“what the purpose of writing immensely long reviews is, i don’t know” Probably the fact that I have the flu and writing is better than sitting in front of the TV all day, although I have to admit I’ve done this before.

    “criticisms that the writing portrayed a heinous act are not legitimate.” I’m going to be very kind here with a please explain, so think very carefully before you reply.

  6. I don’t think we’re generating much value by the conversation at this point. Let’s take a step back from the hyperbole.

    The story is not celebrating the killing of kittens, quite the opposite. I’m sure it’s also far from the most potentially offensive thing that’s been posted on the site, whether it’s a true story or not.

    I’d prefer not to see this kind of aggression towards authors on the site, especially when it’s based on assumptions and interpretations.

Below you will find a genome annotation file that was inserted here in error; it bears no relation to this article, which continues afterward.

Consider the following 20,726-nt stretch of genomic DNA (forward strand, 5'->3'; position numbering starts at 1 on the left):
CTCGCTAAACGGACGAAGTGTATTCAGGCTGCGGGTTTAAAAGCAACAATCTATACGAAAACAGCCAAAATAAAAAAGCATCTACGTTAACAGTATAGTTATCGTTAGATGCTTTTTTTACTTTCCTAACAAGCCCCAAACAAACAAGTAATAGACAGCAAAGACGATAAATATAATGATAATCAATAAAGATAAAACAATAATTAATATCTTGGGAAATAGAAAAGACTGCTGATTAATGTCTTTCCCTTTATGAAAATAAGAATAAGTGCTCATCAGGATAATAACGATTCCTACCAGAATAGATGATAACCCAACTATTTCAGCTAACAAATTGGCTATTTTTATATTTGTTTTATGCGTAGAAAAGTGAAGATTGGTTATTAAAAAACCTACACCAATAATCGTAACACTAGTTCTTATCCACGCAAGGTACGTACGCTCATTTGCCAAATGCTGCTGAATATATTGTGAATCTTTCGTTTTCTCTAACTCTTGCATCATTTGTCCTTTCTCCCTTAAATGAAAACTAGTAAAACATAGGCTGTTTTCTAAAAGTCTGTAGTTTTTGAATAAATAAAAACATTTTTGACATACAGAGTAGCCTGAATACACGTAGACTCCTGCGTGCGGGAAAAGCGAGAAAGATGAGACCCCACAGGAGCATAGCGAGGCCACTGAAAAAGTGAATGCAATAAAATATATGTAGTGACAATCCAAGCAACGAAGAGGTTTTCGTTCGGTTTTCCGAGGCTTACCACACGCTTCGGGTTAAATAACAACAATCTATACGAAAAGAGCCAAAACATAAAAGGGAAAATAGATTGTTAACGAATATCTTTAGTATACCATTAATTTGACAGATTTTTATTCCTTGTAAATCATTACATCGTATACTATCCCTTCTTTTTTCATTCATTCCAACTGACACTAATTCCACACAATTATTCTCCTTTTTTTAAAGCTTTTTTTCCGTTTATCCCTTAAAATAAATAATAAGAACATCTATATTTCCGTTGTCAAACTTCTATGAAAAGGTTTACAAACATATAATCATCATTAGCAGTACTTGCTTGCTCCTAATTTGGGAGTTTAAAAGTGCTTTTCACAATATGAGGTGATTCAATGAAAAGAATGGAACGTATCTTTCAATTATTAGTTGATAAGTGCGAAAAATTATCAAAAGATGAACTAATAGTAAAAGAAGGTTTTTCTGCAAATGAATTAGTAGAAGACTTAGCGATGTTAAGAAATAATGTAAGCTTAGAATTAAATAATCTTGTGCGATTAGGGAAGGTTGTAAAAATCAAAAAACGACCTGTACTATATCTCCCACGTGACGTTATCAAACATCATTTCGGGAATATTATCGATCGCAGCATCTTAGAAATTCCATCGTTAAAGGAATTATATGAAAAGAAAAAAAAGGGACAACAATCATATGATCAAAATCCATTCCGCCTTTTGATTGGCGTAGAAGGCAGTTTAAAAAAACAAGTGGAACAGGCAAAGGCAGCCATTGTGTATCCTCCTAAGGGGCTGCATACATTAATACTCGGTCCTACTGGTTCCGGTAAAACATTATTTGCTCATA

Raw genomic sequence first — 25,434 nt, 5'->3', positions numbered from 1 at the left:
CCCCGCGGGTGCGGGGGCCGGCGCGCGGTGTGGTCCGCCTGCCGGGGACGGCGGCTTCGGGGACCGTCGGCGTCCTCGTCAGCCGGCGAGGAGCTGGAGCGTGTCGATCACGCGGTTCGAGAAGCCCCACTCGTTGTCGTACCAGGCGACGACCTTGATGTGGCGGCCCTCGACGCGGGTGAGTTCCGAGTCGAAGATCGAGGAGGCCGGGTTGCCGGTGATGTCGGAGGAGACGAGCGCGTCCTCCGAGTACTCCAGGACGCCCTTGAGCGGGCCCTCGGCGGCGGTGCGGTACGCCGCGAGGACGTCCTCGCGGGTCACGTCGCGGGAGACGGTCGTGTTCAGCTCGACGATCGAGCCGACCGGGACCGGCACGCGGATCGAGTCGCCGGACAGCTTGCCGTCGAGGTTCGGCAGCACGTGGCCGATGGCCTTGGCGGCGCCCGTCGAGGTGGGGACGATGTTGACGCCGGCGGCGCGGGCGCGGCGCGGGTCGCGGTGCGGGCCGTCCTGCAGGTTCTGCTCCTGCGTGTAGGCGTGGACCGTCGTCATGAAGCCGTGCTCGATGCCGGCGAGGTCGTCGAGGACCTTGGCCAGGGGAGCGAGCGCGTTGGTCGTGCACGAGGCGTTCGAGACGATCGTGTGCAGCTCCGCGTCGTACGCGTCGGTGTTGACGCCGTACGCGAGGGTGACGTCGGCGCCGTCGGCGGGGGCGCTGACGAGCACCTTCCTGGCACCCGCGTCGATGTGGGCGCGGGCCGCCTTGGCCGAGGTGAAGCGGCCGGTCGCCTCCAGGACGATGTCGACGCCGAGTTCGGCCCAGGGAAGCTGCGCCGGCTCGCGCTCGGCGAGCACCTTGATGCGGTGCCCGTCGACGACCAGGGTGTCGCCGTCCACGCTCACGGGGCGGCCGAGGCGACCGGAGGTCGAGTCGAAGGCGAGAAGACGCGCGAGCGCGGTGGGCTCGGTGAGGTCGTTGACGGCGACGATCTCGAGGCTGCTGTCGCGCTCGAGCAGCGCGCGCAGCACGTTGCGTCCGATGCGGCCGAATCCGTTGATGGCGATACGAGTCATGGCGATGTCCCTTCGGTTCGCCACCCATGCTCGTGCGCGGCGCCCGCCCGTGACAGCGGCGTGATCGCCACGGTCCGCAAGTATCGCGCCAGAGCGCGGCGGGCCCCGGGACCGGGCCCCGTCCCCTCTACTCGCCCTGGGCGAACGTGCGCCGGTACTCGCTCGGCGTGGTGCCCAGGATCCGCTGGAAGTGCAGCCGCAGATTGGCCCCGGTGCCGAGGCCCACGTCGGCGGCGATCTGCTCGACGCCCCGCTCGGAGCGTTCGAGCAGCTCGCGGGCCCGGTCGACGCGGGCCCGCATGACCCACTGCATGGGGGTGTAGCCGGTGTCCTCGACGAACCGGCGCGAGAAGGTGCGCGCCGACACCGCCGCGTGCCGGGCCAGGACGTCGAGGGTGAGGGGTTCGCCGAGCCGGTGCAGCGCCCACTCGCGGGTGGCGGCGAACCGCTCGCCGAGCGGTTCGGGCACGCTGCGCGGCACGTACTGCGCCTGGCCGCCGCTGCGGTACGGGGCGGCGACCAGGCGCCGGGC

7. I also agree that there is little value to continue this conversation here. I suppose if anyone reasonably suspects a crime has been committed, they should take their suspicions directly to the relevant authorities and not debate them as it is probably not an area many of us would have much expertise in.

    For my part I strongly agree that the story does not celebrate the killing of kittens. There was a lot of regret shown in this piece. As for the other authors my intention was never to be aggressive, I would prefer the term strongly persuasive or strident. The petrol comment was my acknowledgement that whatever I wrote would heat up this debate. The ‘Bring it on’ comment was my resignation to the fact that I had a real challenge on my hands. With Peter L’s comments, I did back off on his last comment as it left him too exposed and would not have been very conducive or sensitive to continue without him carefully supporting his comments.